Nearly 7 years after the gruesome lynching of the late Major Maxwell Adams Mahama by a mob in Denkyira Obuasi in the Central Region, 12 people have been found guilty of abetment, conspiracy and murder of the late soldier.
An Accra High Court, through a jury trial, has found William Baah, a former Assemblyman for Denkyira-Obuasi and 11 others guilty of the murder of Captain Maxwell Mahama. 
In a unanimous verdict by a seven-member jury, the convicts were found guilty of abetment to murder, conspiracy to commit to wit murder and murder.
The Court, presided over by Justice Mariama Owusu, a Justice of the Supreme Court, sitting as an additional High Court Judge, accordingly convicted and sentenced them to life imprisonment. The sentences are to run concurrently.
She said that from the evidence available to the court, there was no doubt that the captain was dead and that the cause of death was not natural.
The other convicts are Bernard Asamoah, alias Daddy, Kofi Nyame, a.k.a. Abortion, Akwasi Boah, Kwame Tuffour, Joseph Appiah Kubi, Michael Anim, John Bosie, Akwasi Baah, Charles Kwaning, Emmanuel Badu and Kwadwo Anima.
The court also acquitted and discharged Bismarck Donkor and Bismarck Abanga for conspiracy to commit a crime, to wit, murder.
This is after a seven-member jury, in their unanimous decision, returned a not guilty verdict in their favor.
The convicts, who were initially calm before the verdict dressed in all-white shirts over a pair of trousers, started raising their hands to catch the eye of the court and to be heard.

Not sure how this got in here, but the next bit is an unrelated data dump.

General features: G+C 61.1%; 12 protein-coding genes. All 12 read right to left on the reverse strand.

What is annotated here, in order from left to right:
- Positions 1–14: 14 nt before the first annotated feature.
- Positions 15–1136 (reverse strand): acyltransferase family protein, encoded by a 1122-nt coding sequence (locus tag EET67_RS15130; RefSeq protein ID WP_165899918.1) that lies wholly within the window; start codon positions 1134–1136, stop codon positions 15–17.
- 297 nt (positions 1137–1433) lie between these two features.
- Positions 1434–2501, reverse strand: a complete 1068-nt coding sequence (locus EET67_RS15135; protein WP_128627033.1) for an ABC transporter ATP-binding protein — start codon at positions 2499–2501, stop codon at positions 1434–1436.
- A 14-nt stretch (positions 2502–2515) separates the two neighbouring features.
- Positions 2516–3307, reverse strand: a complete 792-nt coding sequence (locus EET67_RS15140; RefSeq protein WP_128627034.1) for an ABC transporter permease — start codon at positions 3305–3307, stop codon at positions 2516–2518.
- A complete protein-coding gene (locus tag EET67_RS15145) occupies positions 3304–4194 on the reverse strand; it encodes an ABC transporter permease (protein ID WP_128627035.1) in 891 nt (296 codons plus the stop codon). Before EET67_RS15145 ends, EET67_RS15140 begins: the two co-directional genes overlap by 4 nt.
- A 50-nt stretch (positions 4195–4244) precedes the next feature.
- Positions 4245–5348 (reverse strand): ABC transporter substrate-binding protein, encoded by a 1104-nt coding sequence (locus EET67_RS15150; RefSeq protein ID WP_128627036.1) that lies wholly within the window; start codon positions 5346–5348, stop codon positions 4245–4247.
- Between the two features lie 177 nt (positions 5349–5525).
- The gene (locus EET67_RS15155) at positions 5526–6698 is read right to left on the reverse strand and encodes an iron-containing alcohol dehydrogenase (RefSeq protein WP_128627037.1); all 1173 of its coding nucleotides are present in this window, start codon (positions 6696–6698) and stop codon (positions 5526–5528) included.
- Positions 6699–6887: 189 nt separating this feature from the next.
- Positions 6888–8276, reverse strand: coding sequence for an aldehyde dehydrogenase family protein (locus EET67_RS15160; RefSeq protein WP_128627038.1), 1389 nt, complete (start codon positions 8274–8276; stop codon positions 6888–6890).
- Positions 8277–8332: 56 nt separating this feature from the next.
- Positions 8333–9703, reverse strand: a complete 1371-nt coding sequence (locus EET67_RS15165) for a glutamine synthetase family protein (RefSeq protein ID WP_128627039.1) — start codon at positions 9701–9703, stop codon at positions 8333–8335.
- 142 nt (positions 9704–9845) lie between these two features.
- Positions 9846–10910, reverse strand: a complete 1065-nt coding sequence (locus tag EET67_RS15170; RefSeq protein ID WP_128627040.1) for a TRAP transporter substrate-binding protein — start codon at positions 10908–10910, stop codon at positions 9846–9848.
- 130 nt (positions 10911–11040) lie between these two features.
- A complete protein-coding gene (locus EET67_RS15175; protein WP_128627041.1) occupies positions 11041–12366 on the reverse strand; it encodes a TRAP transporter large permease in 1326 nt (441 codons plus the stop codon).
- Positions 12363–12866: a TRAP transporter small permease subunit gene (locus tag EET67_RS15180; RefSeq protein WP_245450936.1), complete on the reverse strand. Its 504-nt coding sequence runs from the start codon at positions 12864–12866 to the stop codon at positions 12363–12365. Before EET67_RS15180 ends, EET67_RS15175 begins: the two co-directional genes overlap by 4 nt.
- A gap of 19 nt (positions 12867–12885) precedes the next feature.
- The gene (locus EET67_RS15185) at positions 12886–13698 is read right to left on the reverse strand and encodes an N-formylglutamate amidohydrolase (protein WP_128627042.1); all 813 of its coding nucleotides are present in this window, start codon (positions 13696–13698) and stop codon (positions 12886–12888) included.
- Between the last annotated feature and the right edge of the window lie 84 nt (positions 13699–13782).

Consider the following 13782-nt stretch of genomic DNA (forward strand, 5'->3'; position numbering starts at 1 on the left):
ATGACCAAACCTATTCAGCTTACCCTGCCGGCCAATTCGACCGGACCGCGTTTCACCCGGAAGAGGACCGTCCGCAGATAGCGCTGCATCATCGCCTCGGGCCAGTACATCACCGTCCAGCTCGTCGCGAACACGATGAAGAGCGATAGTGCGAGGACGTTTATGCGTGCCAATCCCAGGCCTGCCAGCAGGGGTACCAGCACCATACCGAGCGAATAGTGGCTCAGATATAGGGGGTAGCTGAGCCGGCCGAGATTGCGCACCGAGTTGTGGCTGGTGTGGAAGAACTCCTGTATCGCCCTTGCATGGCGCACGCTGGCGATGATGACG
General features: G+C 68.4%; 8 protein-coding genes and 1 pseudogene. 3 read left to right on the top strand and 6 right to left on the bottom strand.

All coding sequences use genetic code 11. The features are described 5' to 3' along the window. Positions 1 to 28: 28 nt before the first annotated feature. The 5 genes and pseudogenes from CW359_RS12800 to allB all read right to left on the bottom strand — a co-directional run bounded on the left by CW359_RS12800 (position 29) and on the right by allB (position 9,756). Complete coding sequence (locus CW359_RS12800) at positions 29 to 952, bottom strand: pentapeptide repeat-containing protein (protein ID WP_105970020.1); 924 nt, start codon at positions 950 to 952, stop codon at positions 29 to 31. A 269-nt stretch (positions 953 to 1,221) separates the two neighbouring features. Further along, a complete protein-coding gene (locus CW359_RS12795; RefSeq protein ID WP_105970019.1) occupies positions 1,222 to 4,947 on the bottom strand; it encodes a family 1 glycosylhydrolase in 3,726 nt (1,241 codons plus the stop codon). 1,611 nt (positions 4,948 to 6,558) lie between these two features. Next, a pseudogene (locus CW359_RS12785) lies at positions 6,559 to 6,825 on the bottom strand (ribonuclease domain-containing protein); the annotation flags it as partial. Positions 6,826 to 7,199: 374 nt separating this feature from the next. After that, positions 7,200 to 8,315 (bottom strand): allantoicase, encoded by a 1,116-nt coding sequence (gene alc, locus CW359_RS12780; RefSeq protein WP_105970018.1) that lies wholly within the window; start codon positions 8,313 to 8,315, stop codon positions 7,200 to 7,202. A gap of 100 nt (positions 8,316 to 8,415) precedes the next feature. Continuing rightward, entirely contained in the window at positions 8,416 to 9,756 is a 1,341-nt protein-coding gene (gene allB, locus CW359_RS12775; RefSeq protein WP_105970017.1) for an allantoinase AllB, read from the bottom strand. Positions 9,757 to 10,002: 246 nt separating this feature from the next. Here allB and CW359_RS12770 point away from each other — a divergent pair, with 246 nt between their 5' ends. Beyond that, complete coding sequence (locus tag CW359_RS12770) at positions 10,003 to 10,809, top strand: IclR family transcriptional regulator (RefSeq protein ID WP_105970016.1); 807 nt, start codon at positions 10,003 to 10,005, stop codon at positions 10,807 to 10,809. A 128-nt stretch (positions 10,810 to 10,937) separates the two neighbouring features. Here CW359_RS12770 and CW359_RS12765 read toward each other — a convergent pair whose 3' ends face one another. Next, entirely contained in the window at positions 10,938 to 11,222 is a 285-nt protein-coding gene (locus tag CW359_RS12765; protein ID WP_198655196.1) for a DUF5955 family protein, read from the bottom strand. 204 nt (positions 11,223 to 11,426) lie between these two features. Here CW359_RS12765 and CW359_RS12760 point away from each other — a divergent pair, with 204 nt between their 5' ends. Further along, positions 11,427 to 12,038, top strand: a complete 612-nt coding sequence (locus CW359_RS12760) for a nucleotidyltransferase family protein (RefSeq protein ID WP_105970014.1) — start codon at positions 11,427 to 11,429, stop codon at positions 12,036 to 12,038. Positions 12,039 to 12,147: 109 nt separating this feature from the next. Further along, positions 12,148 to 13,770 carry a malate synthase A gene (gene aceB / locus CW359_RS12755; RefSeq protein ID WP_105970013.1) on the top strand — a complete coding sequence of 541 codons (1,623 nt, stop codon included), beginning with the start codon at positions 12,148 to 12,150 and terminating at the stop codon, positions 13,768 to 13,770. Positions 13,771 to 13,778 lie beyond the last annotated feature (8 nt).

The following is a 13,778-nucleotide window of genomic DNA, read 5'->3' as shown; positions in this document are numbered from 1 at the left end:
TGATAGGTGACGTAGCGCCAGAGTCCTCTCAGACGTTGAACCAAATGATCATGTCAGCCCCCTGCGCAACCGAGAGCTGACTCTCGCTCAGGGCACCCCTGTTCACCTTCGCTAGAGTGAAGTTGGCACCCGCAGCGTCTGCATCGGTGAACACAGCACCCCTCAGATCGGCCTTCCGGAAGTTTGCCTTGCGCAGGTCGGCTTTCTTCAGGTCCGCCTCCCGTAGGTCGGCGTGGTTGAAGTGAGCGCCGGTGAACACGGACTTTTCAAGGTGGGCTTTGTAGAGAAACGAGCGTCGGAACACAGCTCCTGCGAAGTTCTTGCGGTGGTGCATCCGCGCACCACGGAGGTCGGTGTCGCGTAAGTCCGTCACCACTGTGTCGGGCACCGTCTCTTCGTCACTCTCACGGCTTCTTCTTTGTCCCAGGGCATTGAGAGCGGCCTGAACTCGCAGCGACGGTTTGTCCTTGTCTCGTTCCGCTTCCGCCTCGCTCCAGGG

During the trial, the prosecution called 14 witnesses and led several pieces of evidence to prove their case, where a prima facia case was made against them.
Captain Mahama, who was an Officer of the 5th Infantry Battalion at Burma Camp, was on duty at Denkyira-Obuasi in the Central Region.
At 8 a.m. on May 29, 2017, Major Mahama, wearing civilian clothes but with his sidearm, left his detachment base for a 20-kilometre jog.
At 9:25 a.m., the military officer got to the outskirts of Denkyira Obuasi, where several women were selling foodstuffs by the roadside.
He stopped to interact with the women and even bought some snails, which he left in their custody to be taken up on his return from jogging.
While he was taking out money from his pocket to pay for the snails, the woman from whom he had bought the snails and a few others saw his sidearm tucked to his waist.
Soon after he left, one of the women telephoned the assembly member for Denkyira Obuasi to report what they had seen.
“Without verifying the information, the assembly member mobilized the accused persons and others, some now at large, to attack the military officer,” the prosecution stated.
It added that the mob met Major Mahama near the Denkyira Obuasi cemetery and, without allowing him to explain and identify himself, “attacked him with implements such as clubs, cement blocks and machetes, killed him and burned a portion of his body.”
Mr. Godfred Dame, the Attorney-General, told journalists after the court sitting that the State was satisfied with the conviction and that they could only express sympathies to the family of the late Captain.
He said the verdict would act as a deterrent to people who practice mob justice in the country.

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